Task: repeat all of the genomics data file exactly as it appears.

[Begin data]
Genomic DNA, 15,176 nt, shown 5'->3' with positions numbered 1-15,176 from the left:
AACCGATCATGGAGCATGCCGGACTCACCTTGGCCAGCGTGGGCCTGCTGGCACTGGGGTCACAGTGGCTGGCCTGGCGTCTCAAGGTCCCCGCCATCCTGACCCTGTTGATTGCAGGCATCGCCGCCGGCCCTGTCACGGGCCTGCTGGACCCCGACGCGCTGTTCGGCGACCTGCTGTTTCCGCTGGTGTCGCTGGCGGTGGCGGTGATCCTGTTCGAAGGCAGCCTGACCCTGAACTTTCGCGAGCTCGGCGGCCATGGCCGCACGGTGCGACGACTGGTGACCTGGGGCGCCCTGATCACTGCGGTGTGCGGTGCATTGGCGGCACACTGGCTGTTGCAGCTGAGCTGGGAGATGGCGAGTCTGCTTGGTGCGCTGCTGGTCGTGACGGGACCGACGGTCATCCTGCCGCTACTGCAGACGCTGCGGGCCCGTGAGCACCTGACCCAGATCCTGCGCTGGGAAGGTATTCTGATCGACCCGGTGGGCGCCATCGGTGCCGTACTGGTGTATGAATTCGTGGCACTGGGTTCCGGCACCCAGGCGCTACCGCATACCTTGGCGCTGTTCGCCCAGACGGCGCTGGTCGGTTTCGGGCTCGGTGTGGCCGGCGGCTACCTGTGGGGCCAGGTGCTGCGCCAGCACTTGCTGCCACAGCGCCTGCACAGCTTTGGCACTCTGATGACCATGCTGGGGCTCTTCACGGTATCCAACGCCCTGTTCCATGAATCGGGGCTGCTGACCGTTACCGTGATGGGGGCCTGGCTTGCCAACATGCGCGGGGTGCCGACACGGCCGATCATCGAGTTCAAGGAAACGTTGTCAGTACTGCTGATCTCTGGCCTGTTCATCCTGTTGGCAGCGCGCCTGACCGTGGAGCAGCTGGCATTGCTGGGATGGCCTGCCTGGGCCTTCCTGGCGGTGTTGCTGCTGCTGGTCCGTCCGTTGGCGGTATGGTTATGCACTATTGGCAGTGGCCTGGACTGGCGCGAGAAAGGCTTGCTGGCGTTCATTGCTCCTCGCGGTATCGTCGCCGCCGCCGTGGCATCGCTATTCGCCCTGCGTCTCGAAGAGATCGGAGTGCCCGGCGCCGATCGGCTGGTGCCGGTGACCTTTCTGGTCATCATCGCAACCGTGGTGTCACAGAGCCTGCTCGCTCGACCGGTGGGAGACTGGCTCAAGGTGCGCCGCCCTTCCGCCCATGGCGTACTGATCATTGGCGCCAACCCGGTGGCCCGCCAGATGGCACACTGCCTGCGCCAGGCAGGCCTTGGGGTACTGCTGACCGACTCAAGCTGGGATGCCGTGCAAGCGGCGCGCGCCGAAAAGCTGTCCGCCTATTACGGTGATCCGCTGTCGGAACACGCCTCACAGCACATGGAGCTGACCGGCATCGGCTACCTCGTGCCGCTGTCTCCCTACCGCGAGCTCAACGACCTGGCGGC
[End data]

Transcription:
Genomic DNA, 15,176 nt, shown 5'->3' with positions numbered 1-15,176 from the left:
AACCGATCATGGAGCATGCCGGACTCACCTTGGCCAGCGTGGGCCTGCTGGCACTGGGGTCACAGTGGCTGGCCTGGCGTCTCAAGGTCCCCGCCATCCTGACCCTGTTGATTGCAGGCATCGCCGCCGGCCCTGTCACGGGCCTGCTGGACCCCGACGCGCTGTTCGGCGACCTGCTGTTTCCGCTGGTGTCGCTGGCGGTGGCGGTGATCCTGTTCGAAGGCAGCCTGACCCTGAACTTTCGCGAGCTCGGCGGCCATGGCCGCACGGTGCGACGACTGGTGACCTGGGGCGCCCTGATCACTGCGGTGTGCGGTGCATTGGCGGCACACTGGCTGTTGCAGCTGAGCTGGGAGATGGCGAGTCTGCTTGGTGCGCTGCTGGTCGTGACGGGACCGACGGTCATCCTGCCGCTACTGCAGACGCTGCGGGCCCGTGAGCACCTGACCCAGATCCTGCGCTGGGAAGGTATTCTGATCGACCCGGTGGGCGCCATCGGTGCCGTACTGGTGTATGAATTCGTGGCACTGGGTTCCGGCACCCAGGCGCTACCGCATACCTTGGCGCTGTTCGCCCAGACGGCGCTGGTCGGTTTCGGGCTCGGTGTGGCCGGCGGCTACCTGTGGGGCCAGGTGCTGCGCCAGCACTTGCTGCCACAGCGCCTGCACAGCTTTGGCACTCTGATGACCATGCTGGGGCTCTTCACGGTATCCAACGCCCTGTTCCATGAATCGGGGCTGCTGACCGTTACCGTGATGGGGGCCTGGCTTGCCAACATGCGCGGGGTGCCGACACGGCCGATCATCGAGTTCAAGGAAACGTTGTCAGTACTGCTGATCTCTGGCCTGTTCATCCTGTTGGCAGCGCGCCTGACCGTGGAGCAGCTGGCATTGCTGGGATGGCCTGCCTGGGCCTTCCTGGCGGTGTTGCTGCTGCTGGTCCGTCCGTTGGCGGTATGGTTATGCACTATTGGCAGTGGCCTGGACTGGCGCGAGAAAGGCTTGCTGGCGTTCATTGCTCCTCGCGGTATCGTCGCCGCCGCCGTGGCATCGCTATTCGCCCTGCGTCTCGAAGAGATCGGAGTGCCCGGCGCCGATCGGCTGGTGCCGGTGACCTTTCTGGTCATCATCGCAACCGTGGTGTCACAGAGCCTGCTCGCTCGACCGGTGGGAGACTGGCTCAAGGTGCGCCGCCCTTCCGCCCATGGCGTACTGATCATTGGCGCCAACCCGGTGGCCCGCCAGATGGCACACTGCCTGCGCCAGGCAGGCCTTGGGGTACTGCTGACCGACTCAAGCTGGGATGCCGTGCAAGCGGCGCGCGCCGAAAAGCTGTCCGCCTATTACGGTGATCCGCTGTCGGAACACGCCTCACAGCACATGGAGCTGACCGGCATCGGCTACCTCGTGCCGCTGTCTCCCTACCGCGAGCTCAACGACCTGGCGGC